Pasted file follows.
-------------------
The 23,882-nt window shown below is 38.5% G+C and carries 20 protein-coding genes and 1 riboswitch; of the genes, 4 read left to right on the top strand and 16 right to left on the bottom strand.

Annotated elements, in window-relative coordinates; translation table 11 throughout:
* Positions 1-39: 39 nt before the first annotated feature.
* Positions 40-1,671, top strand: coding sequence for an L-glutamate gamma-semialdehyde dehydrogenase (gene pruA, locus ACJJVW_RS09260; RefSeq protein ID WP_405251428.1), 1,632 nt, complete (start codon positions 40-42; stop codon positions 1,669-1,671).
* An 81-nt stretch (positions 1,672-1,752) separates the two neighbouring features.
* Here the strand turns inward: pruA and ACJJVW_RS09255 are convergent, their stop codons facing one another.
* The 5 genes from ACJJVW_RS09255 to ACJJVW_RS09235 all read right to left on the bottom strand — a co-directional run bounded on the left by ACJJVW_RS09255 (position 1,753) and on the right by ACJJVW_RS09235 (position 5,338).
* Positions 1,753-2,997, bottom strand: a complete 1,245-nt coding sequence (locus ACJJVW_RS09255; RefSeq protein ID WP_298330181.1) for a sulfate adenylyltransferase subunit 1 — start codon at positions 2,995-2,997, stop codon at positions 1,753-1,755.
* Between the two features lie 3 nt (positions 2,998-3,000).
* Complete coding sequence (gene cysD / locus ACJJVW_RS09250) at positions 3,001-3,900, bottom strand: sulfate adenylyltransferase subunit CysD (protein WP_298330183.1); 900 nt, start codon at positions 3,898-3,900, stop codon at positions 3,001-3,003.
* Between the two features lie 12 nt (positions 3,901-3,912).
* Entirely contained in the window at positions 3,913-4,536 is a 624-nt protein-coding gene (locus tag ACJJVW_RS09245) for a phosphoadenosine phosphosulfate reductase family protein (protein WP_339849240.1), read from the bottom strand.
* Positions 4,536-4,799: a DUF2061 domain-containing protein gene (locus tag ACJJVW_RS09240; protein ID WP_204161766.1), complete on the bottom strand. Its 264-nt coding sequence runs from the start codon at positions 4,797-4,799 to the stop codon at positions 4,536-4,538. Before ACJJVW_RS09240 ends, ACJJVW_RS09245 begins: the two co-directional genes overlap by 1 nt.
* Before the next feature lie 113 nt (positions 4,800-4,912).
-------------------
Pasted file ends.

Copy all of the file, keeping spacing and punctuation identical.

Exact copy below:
The 23,882-nt window shown below is 38.5% G+C and carries 20 protein-coding genes and 1 riboswitch; of the genes, 4 read left to right on the top strand and 16 right to left on the bottom strand.

Annotated elements, in window-relative coordinates; translation table 11 throughout:
* Positions 1-39: 39 nt before the first annotated feature.
* Positions 40-1,671, top strand: coding sequence for an L-glutamate gamma-semialdehyde dehydrogenase (gene pruA, locus ACJJVW_RS09260; RefSeq protein ID WP_405251428.1), 1,632 nt, complete (start codon positions 40-42; stop codon positions 1,669-1,671).
* An 81-nt stretch (positions 1,672-1,752) separates the two neighbouring features.
* Here the strand turns inward: pruA and ACJJVW_RS09255 are convergent, their stop codons facing one another.
* The 5 genes from ACJJVW_RS09255 to ACJJVW_RS09235 all read right to left on the bottom strand — a co-directional run bounded on the left by ACJJVW_RS09255 (position 1,753) and on the right by ACJJVW_RS09235 (position 5,338).
* Positions 1,753-2,997, bottom strand: a complete 1,245-nt coding sequence (locus ACJJVW_RS09255; RefSeq protein ID WP_298330181.1) for a sulfate adenylyltransferase subunit 1 — start codon at positions 2,995-2,997, stop codon at positions 1,753-1,755.
* Between the two features lie 3 nt (positions 2,998-3,000).
* Complete coding sequence (gene cysD / locus ACJJVW_RS09250) at positions 3,001-3,900, bottom strand: sulfate adenylyltransferase subunit CysD (protein WP_298330183.1); 900 nt, start codon at positions 3,898-3,900, stop codon at positions 3,001-3,003.
* Between the two features lie 12 nt (positions 3,901-3,912).
* Entirely contained in the window at positions 3,913-4,536 is a 624-nt protein-coding gene (locus tag ACJJVW_RS09245) for a phosphoadenosine phosphosulfate reductase family protein (protein WP_339849240.1), read from the bottom strand.
* Positions 4,536-4,799: a DUF2061 domain-containing protein gene (locus tag ACJJVW_RS09240; protein ID WP_204161766.1), complete on the bottom strand. Its 264-nt coding sequence runs from the start codon at positions 4,797-4,799 to the stop codon at positions 4,536-4,538. Before ACJJVW_RS09240 ends, ACJJVW_RS09245 begins: the two co-directional genes overlap by 1 nt.
* Before the next feature lie 113 nt (positions 4,800-4,912).